Assassin’s Creed 3 PS3 review – struggling to break the shackles of the old world
And it’s an even more pronounced shame because those supplementary activities offer up perhaps the most enjoyment in the whole game, particularly for those with a completionist bent. There’s more to do outside of the story missions than ever before, and this time it’s been implemented in a way that’s seamless with your general activities in the world. Whereas before each activity – even minor ones such as footraces – was structured as an actual mission to be started and completed, now you can do things on the fly as you feel like it. For instance, each district of the cities can be liberated from Templar control by performing a certain number of positive actions, such as preventing people from being executed or stopping the bent tax collectors from ripping off citizens. But rather than having to formally undertake these you can simply stumble across them, complete the given task and move on without ever breaking the game’s flow.
While certain things are enjoyable follies, for instance hunting wildlife on the Frontier, other activities are more substantial and provide rewards to help you on your various missions. Building up the Homestead, your idyllic countryside base, is a good example of this. Various small but engaging missions allow you to recruit followers who each take up residence on your patch and provide a certain service, including farmers and lumberjacks. You can then use their produce to craft various items, either for yourself (such as weapons) or to trade with merchants in Boston and New York. By doing this you can create a regular source of income, enabling you to purchase pricey tools, armour and the like. It’s a more in-depth version of the Monteriggioni construction from AC2, and while it requires greater amounts of time and input, it also has more meaningful results.
And then there are the boat sections, one of the more spectacular additions this year. By and large these work well: your ship is simple enough to control, and the latter Harbourmaster missions are grand, multi-part battles. At times things descend into an ugly oceanic dance as two frigates clumsily circle one another, repeatedly failing to line up cannon volleys, but thankfully things flow nicely for the most part.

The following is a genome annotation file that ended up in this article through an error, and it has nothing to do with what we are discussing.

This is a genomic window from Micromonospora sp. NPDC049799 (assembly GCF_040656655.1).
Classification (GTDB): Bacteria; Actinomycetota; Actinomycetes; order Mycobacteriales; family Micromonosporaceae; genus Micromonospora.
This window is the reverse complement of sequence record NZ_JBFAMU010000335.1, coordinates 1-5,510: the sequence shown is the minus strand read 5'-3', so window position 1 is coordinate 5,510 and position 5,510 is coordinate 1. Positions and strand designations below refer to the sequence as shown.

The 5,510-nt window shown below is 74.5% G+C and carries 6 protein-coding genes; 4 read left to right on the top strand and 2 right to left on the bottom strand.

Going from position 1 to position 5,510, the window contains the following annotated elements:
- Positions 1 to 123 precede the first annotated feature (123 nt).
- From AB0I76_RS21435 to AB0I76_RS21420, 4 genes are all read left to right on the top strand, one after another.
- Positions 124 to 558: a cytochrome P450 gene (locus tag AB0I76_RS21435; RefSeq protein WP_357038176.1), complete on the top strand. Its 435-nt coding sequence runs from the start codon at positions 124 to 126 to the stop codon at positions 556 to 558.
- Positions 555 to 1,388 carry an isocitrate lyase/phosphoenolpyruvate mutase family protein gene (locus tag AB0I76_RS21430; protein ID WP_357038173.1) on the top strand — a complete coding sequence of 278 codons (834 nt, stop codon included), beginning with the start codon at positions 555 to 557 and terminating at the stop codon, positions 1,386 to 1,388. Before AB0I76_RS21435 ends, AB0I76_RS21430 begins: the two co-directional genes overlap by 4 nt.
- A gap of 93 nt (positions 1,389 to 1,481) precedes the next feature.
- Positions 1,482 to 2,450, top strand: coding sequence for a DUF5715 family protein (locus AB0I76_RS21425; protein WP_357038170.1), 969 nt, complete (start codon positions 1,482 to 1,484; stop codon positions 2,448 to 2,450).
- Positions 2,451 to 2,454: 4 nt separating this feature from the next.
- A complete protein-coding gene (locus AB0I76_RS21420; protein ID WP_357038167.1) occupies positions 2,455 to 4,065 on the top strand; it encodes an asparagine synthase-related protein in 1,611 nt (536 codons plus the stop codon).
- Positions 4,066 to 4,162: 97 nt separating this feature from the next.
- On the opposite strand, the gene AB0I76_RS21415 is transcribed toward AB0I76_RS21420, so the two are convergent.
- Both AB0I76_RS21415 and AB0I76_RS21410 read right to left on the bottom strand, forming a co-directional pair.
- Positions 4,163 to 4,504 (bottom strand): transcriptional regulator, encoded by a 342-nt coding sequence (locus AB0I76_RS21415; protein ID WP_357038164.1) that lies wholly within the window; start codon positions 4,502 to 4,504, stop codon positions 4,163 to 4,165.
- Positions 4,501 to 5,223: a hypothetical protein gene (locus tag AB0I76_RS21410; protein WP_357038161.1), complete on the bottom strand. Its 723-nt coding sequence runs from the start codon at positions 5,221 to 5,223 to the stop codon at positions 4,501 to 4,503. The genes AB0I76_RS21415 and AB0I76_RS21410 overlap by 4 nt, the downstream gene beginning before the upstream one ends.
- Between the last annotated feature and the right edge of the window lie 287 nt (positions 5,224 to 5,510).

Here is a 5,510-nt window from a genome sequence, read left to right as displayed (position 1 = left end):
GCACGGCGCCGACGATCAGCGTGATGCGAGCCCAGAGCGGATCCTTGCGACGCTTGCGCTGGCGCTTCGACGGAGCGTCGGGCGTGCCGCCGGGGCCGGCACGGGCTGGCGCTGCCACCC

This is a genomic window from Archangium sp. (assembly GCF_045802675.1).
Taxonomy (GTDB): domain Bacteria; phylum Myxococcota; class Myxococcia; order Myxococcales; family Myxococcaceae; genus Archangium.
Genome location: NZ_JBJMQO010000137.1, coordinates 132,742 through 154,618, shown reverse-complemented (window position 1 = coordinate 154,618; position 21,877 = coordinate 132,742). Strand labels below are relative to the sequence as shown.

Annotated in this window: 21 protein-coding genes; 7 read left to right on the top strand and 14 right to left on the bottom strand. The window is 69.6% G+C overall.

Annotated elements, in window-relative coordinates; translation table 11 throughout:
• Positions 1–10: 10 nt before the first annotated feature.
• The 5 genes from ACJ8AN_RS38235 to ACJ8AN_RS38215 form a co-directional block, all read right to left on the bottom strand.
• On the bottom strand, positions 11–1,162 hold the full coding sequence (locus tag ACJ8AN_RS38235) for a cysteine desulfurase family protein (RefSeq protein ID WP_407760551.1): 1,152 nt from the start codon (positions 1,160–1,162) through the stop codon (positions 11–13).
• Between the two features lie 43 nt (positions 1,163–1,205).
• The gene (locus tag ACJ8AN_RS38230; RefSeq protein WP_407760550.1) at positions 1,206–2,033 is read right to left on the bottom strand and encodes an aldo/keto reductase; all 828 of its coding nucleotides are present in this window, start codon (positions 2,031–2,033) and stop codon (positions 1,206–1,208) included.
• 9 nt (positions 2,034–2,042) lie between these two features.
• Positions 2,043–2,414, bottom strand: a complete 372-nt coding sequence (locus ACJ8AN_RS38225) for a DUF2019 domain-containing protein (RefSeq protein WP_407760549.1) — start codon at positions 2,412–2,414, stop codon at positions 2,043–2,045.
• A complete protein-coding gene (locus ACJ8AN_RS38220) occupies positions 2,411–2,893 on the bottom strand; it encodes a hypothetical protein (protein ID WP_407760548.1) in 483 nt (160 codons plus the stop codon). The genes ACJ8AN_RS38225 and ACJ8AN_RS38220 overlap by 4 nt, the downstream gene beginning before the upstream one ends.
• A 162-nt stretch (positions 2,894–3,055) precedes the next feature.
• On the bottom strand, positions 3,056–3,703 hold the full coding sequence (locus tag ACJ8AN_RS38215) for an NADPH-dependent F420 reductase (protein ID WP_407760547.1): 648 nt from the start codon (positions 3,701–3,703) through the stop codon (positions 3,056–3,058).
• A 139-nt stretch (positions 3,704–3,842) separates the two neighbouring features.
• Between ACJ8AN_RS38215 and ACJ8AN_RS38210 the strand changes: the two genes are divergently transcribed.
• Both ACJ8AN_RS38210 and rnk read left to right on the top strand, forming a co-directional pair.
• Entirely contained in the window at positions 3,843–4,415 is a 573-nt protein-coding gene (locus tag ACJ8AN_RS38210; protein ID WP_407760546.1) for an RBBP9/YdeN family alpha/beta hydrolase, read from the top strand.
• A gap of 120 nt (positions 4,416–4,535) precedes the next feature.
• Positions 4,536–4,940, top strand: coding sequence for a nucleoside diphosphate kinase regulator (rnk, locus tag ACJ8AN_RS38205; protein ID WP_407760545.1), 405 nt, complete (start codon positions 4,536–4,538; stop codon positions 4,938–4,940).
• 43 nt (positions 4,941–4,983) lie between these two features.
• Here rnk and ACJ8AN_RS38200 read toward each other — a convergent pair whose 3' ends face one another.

Some of the secondary activities badly miss the mark – discovering all of the fast travel points in each city means trawling through mazes of dark, underground tunnels – but overall they combine to be the game’s most compelling aspect. Helping citizens battle against the British oppressors, infiltrating and overthrowing Templar forts, taking on assassination contracts: these all help add to the sense of time and place, and the fact that your actions are turning the tide of the Revolution.
As for how that Revolution plays out, it’s frustratingly inconsistent. The game tracks historical events from the Boston Tea Party to the Battle Of Bunker Hill to the signing of the Declaration of Independence, but only at times do the core missions make you feel like you’re playing a key role. The Battle Of Bunker Hill itself is a highlight, as you sprint across an open battlefield, taking shelter from huge volleys of musket fire before tearing through a collapsing town and boarding two offshore warships.
But at other times you do little more than direct the fire of some troops under your command, after which you’re told that you apparently saved the day. Perhaps it would be stretching credulity too far to insinuate that one Native American Assassin was the vital cog in the Revolutionary machine, but past games have given a better sense that it is your actions that are having the strongest bearing on the course of history – and it’s this feeling of empowerment that games strive for, after all.
Unfortunately our new Assassin is, somewhat predictably, also a disappointment. Although you track Connor’s development from a young child, through his apprenticeship, into an expert killer, at no point does his personality develop in co-ordination with his skills. He’s relentlessly strait-laced and humourless, and attempts to imbue him with character extend little further than a tantrum being thrown every now and then. Duller than Altair and a world away from Ezio, he’s another sad step in the wrong direction.
If this review reads negatively given the score, then that’s little surprise: so much was promised, and so little that’s new has been delivered. Certain fundamentals are woefully sub-par (the horse riding is absolutely shameful), and it’s either laziness or a troubling lack of creativity that’s led to such a generic and repetitive selection of story missions. And yet the game is saved somewhat by the wealth of content it includes (and the well-integrated, largely compelling nature of these side-dishes), and the moments that remind you just why this series remains such a big draw. A perfectly planned and executed assassination, a gloriously smooth free-run through a tree canopy, taking down a troupe of guards with a flowing set of dual-wielding attacks, or even seeing the fruits of your labours as you create a functioning village. At times like this, the ills melt away and you get sucked into the game’s additive charms.
But those ills are many, and have been tolerated within the confines of this series for too long. In a year when Dishonored and Hitman: Absolution have shown just how well stealth games can be realised, Assassin’s Creed’s take on unseen murder is stuck in the past – doubly so when we were led to expect so much more. We were promised a revolution, but very little has changed.